Unexpectedly, in glioblastoma cell lines a considerable decrease in osteopontin secretion (40-85 %) under hypoxic conditions with only a slight increase when cells were irradiated. A decrease in OPN transcription rates were seen in our qPCR experiments. The reduction of transcriptional activity of OPN mRNA might be an effect of a negative feed-back loop due to intracellular accumulation of osteopontin protein. This assumption is supported by the observation that intracellular OPN protein levels increase while active secretion was reduced by hypoxia. An intense literature search for OPN expression patterns under irradiation and hypoxia did not reveal a comparable paper in glioblastoma. A recent paper by our group showed an increased OPN mRNA expression in glioblastoma tumor tissue compared to adjacent non tumor tissue. This is in contrast to our findings in our cell culture model, since we experienced a decrease of OPN mRNA in the two glioblastoma cell lines . To elucidate whether the decrease of OPN mRNA or the intracellular increase of OPN protein has an effect on cell proliferation, migration or clonogenic survival further experiments will be done by our group in the near future. It would also be interesting to know, if the reduced secretion of OPN can reduce functional activity of the cells in an autocrine manner. We could demonstrate in previously published articles in lung, breast and endometrial cancer cell lines that silencing osteopontin expression resulted in reduced cell proliferation, cell migration and enhanced radiosensitivity [20–22]. This was also true for the U251 glioblastoma cell line where we observed an osteopontin dependent decrease in cell proliferation, migration and apoptotic activity and finally in a reduced clonogenic survival .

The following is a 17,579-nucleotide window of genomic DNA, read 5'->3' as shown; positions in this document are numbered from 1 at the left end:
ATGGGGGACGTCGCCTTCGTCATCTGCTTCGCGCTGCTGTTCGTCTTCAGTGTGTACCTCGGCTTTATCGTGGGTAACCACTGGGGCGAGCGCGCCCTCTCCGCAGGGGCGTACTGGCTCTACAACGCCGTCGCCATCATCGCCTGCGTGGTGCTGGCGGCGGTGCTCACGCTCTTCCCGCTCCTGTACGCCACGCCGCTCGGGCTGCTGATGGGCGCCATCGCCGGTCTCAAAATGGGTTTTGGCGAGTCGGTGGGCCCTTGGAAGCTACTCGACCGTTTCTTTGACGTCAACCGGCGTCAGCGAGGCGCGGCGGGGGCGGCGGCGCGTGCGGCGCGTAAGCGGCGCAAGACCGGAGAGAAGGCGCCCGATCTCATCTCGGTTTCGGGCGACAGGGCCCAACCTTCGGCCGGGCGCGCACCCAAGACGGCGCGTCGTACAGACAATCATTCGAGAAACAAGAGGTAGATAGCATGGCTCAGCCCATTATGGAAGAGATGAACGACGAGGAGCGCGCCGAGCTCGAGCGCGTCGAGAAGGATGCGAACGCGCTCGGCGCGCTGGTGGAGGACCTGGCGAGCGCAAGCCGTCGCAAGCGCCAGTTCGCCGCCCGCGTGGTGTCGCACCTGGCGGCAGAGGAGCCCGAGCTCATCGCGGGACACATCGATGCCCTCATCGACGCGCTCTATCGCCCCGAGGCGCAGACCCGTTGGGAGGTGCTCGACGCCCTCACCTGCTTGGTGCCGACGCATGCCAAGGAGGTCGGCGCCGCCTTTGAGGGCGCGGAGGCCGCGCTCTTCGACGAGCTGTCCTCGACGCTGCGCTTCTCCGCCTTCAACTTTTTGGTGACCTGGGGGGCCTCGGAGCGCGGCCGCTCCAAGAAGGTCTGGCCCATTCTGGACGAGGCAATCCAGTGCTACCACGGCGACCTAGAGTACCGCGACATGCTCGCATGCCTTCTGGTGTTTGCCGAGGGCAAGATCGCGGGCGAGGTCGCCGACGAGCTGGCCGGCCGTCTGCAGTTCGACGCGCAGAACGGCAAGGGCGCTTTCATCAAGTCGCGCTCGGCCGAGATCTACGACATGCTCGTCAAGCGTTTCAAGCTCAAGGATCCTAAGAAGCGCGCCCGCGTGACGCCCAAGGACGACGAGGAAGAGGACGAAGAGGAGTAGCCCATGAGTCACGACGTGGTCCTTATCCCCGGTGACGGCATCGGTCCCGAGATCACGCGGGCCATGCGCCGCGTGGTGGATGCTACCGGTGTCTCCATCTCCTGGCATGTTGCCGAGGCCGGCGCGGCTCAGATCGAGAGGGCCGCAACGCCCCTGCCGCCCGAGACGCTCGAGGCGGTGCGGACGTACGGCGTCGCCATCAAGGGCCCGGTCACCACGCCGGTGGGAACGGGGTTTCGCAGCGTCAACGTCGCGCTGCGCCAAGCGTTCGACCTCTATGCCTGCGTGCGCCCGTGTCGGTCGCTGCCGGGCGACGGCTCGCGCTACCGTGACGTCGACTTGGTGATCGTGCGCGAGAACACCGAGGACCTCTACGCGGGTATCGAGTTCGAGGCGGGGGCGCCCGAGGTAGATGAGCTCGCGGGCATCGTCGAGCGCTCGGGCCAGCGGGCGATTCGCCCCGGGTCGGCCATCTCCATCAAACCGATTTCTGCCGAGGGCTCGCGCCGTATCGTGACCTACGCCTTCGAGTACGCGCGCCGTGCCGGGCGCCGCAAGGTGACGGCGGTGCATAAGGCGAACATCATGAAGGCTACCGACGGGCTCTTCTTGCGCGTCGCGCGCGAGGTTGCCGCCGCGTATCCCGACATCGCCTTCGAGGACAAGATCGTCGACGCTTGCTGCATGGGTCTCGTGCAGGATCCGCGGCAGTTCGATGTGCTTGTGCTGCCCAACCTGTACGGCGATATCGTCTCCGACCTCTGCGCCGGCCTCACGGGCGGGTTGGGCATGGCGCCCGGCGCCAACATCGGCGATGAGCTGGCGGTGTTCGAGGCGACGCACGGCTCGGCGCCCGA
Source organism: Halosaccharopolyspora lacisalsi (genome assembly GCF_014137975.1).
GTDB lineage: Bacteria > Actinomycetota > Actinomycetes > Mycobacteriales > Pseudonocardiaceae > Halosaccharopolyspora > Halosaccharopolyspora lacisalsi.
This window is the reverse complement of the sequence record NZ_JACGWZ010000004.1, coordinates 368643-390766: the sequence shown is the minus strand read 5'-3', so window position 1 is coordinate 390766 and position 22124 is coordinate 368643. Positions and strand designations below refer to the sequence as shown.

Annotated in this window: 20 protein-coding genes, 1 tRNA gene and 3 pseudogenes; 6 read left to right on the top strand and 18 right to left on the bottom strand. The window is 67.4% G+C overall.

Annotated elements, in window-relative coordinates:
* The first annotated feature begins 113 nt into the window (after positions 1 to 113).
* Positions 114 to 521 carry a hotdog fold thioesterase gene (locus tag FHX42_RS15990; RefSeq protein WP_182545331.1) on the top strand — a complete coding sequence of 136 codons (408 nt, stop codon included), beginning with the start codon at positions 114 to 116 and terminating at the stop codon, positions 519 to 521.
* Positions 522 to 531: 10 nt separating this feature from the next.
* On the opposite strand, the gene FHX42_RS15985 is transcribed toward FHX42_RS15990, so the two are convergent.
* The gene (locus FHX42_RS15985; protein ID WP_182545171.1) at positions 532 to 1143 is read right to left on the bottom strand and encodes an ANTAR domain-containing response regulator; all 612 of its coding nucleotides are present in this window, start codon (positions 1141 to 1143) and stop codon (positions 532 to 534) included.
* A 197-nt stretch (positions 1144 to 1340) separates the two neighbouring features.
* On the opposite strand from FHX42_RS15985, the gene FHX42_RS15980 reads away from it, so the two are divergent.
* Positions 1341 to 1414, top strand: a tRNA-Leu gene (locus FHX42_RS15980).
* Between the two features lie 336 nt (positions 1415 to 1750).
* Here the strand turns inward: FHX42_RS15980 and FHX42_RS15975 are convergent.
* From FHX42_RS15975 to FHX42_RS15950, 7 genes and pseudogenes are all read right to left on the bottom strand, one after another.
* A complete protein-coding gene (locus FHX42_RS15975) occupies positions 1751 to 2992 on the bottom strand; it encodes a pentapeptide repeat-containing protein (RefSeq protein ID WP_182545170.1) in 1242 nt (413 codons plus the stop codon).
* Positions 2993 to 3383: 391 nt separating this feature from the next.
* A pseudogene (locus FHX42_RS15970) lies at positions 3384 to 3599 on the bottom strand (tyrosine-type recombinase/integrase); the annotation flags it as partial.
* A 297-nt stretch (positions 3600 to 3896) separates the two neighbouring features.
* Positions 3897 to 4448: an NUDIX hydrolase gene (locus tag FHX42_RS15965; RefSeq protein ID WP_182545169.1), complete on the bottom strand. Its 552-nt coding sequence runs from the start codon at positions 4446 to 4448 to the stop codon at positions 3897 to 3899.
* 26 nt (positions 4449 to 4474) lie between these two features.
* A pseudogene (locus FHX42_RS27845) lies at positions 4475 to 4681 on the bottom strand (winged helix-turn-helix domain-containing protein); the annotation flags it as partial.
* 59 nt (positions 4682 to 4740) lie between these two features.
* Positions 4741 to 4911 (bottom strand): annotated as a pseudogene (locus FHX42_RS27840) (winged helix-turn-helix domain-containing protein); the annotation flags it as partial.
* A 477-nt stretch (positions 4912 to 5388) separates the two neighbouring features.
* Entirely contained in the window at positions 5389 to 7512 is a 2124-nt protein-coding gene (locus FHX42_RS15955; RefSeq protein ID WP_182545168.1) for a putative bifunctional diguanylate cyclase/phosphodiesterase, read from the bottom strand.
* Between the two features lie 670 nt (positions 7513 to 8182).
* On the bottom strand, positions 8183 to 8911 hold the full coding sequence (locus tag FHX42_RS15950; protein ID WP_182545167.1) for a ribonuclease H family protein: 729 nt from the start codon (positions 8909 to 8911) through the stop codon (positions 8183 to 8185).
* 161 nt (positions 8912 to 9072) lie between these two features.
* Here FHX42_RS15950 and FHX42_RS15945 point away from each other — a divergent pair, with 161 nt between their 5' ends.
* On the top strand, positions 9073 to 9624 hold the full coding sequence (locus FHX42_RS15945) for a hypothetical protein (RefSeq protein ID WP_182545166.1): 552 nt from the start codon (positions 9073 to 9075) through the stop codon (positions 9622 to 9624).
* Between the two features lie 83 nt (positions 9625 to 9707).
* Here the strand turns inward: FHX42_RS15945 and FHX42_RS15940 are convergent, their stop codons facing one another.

A different expression pattern was seen in the two head and neck cancer cell lines. No secretion of osteopontin at baseline and after treatment with hypoxia or irradiation was detected in cell culture supernatants (data not shown). Likewise, Hui et al. detected OPN in supernatants in only one of four evaluated nasopharyngeal cell lines. In their hands OPN secretion was not affected by hypoxic treatment . In our study higher protein levels were correlated with increasing OPN mRNA expression under hypoxia in Cal27 and to a lesser degree in FaDu cells. Hypoxia enhanced osteopontin expression in head and neck cancer cells was already demonstrated by Zhu et al. who described a hypoxia associated element in the osteopontin promotor region regulated by a Ras enhanced activator .
In a next step we are going to analyze intracellular signaling of osteopontin under these experimental conditions and will evaluate functional activity of the tumor cells via proliferation, migration and survival assays.
In conclusion, osteopontin expression is strongly modulated by hypoxia and only to a minor extent by irradiation. Intracellular OPN homeostasis seems to vary considerably between cell lines and differ between mRNA and protein expression. This may explain the partly conflicting results concerning response prediction and prognosis in the clinical setting.
We thank Jeanette Roller (Department of Oto-Rhino-Laryngology) for advice with qPCR.